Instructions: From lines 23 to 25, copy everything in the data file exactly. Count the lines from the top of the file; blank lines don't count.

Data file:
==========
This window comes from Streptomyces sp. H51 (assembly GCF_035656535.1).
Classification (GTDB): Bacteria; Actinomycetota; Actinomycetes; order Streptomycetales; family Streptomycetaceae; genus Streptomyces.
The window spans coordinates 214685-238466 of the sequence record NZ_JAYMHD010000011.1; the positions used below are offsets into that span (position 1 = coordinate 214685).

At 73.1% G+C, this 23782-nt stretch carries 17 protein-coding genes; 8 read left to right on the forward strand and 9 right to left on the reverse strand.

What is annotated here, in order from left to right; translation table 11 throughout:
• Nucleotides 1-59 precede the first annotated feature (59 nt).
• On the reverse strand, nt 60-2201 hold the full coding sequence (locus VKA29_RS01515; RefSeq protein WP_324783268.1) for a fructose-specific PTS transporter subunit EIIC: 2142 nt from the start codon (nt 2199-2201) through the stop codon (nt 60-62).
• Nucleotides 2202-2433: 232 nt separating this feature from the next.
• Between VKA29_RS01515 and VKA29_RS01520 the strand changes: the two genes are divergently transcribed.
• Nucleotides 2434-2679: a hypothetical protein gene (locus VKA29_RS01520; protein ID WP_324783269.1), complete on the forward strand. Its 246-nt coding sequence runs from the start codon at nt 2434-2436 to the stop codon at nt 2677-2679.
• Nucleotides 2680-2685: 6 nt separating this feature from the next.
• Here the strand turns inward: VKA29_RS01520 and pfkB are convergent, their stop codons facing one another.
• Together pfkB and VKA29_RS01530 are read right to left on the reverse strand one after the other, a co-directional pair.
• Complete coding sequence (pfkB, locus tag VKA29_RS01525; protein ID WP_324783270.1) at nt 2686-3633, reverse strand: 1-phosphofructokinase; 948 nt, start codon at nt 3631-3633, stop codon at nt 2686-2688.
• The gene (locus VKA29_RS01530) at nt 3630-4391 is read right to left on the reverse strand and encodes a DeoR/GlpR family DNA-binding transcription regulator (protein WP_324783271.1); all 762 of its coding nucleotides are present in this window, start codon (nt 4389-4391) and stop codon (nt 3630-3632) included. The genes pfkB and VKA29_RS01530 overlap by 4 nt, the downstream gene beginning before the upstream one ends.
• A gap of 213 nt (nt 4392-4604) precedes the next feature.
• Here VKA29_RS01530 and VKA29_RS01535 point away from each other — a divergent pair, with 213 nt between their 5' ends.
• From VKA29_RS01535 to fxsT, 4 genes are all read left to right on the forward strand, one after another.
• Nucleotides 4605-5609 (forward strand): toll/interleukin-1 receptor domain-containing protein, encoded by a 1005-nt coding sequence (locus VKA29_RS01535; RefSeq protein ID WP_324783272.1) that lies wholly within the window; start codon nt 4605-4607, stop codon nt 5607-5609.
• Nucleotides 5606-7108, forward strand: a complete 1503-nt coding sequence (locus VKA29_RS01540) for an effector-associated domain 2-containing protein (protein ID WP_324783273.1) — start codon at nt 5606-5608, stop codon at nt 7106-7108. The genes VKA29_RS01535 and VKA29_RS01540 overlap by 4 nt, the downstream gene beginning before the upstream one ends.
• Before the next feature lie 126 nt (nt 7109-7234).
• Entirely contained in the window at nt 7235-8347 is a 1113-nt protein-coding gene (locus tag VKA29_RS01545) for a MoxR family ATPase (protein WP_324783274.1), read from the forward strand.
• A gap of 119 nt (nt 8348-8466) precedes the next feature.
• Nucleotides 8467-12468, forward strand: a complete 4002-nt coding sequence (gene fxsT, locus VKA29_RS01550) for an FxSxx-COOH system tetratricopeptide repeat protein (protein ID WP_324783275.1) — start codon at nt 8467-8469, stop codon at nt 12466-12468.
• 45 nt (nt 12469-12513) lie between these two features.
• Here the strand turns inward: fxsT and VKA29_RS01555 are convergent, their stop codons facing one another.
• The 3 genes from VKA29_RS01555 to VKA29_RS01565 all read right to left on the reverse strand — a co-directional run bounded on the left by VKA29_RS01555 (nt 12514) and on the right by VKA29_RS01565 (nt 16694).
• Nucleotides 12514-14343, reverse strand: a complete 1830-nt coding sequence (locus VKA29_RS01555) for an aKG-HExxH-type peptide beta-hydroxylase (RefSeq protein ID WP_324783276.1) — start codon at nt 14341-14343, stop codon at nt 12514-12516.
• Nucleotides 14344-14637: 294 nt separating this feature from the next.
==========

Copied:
• A gap of 119 nt (nt 8348-8466) precedes the next feature.
• Nucleotides 8467-12468, forward strand: a complete 4002-nt coding sequence (gene fxsT, locus VKA29_RS01550) for an FxSxx-COOH system tetratricopeptide repeat protein (protein ID WP_324783275.1) — start codon at nt 8467-8469, stop codon at nt 12466-12468.
• 45 nt (nt 12469-12513) lie between these two features.